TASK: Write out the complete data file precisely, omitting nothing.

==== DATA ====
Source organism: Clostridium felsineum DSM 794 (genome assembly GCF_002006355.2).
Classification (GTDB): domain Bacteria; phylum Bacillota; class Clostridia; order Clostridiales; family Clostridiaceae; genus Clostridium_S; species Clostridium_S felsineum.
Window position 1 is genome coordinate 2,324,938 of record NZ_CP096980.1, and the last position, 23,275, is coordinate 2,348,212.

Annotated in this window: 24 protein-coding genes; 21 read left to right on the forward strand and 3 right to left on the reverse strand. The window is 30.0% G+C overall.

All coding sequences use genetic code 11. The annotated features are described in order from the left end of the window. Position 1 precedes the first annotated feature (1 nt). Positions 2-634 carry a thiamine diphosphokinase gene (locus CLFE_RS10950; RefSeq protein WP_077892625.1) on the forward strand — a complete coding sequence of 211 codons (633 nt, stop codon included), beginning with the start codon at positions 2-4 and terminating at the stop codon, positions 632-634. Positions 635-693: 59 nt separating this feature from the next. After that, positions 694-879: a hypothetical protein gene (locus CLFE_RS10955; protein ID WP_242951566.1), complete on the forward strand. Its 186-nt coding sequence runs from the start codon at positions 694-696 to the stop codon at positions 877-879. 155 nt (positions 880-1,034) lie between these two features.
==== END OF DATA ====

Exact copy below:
Source organism: Clostridium felsineum DSM 794 (genome assembly GCF_002006355.2).
Classification (GTDB): domain Bacteria; phylum Bacillota; class Clostridia; order Clostridiales; family Clostridiaceae; genus Clostridium_S; species Clostridium_S felsineum.
Window position 1 is genome coordinate 2,324,938 of record NZ_CP096980.1, and the last position, 23,275, is coordinate 2,348,212.

Annotated in this window: 24 protein-coding genes; 21 read left to right on the forward strand and 3 right to left on the reverse strand. The window is 30.0% G+C overall.

All coding sequences use genetic code 11. The annotated features are described in order from the left end of the window. Position 1 precedes the first annotated feature (1 nt). Positions 2-634 carry a thiamine diphosphokinase gene (locus CLFE_RS10950; RefSeq protein WP_077892625.1) on the forward strand — a complete coding sequence of 211 codons (633 nt, stop codon included), beginning with the start codon at positions 2-4 and terminating at the stop codon, positions 632-634. Positions 635-693: 59 nt separating this feature from the next. After that, positions 694-879: a hypothetical protein gene (locus CLFE_RS10955; protein ID WP_242951566.1), complete on the forward strand. Its 186-nt coding sequence runs from the start codon at positions 694-696 to the stop codon at positions 877-879. 155 nt (positions 880-1,034) lie between these two features.